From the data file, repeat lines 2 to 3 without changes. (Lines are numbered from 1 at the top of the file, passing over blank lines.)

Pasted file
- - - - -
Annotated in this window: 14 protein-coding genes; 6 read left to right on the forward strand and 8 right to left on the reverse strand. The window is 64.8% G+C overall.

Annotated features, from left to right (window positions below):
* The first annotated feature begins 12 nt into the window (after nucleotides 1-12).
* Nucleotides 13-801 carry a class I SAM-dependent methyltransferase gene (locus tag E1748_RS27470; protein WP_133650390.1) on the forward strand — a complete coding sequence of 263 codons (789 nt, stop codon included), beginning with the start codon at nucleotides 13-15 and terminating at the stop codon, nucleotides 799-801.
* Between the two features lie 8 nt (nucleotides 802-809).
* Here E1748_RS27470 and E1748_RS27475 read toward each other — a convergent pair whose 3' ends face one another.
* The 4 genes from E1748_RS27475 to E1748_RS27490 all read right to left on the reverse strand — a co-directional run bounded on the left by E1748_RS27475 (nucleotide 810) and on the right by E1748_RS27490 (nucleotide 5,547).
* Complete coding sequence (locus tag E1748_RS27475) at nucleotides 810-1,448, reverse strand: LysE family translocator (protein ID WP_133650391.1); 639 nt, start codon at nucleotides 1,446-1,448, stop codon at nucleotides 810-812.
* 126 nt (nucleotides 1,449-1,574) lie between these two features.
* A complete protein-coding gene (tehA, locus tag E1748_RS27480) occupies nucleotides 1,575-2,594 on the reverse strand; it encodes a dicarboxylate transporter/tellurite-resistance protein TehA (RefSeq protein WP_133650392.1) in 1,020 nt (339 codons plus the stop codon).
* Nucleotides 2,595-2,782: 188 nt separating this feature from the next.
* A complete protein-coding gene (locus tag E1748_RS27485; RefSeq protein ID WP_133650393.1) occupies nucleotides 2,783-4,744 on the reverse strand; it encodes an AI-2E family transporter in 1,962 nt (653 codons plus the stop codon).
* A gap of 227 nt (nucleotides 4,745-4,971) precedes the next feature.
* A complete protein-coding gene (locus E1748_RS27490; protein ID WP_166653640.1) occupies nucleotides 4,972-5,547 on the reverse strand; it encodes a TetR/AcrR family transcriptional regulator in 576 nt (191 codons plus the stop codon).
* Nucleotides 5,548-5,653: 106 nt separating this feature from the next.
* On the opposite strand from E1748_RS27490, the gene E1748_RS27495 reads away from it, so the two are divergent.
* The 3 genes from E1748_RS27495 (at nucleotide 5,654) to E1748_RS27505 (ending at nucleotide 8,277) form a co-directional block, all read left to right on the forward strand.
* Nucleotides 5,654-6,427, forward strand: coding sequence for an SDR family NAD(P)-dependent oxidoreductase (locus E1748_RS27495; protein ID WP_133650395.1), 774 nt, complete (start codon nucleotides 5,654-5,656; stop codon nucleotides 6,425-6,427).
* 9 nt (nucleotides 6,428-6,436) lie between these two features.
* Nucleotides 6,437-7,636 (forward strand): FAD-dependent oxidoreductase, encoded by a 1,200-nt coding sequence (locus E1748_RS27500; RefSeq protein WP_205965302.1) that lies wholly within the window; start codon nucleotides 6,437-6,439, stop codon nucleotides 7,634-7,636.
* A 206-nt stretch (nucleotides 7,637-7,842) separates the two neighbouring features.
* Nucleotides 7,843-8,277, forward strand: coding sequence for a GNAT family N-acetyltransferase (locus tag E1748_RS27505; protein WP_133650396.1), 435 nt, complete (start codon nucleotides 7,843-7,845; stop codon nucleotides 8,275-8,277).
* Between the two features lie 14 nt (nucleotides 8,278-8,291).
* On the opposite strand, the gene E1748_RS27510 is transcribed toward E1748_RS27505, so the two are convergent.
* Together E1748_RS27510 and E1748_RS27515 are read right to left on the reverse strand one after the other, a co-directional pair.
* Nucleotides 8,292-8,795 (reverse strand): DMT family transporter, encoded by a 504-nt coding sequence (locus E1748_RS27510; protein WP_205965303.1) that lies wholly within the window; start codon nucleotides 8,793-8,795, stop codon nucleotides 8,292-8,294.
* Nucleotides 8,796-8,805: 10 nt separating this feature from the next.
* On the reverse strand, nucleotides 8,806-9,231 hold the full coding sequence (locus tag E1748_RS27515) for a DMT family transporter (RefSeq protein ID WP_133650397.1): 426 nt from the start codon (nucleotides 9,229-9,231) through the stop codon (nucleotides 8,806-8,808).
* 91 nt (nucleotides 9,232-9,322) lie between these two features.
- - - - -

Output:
Annotated features, from left to right (window positions below):
* The first annotated feature begins 12 nt into the window (after nucleotides 1-12).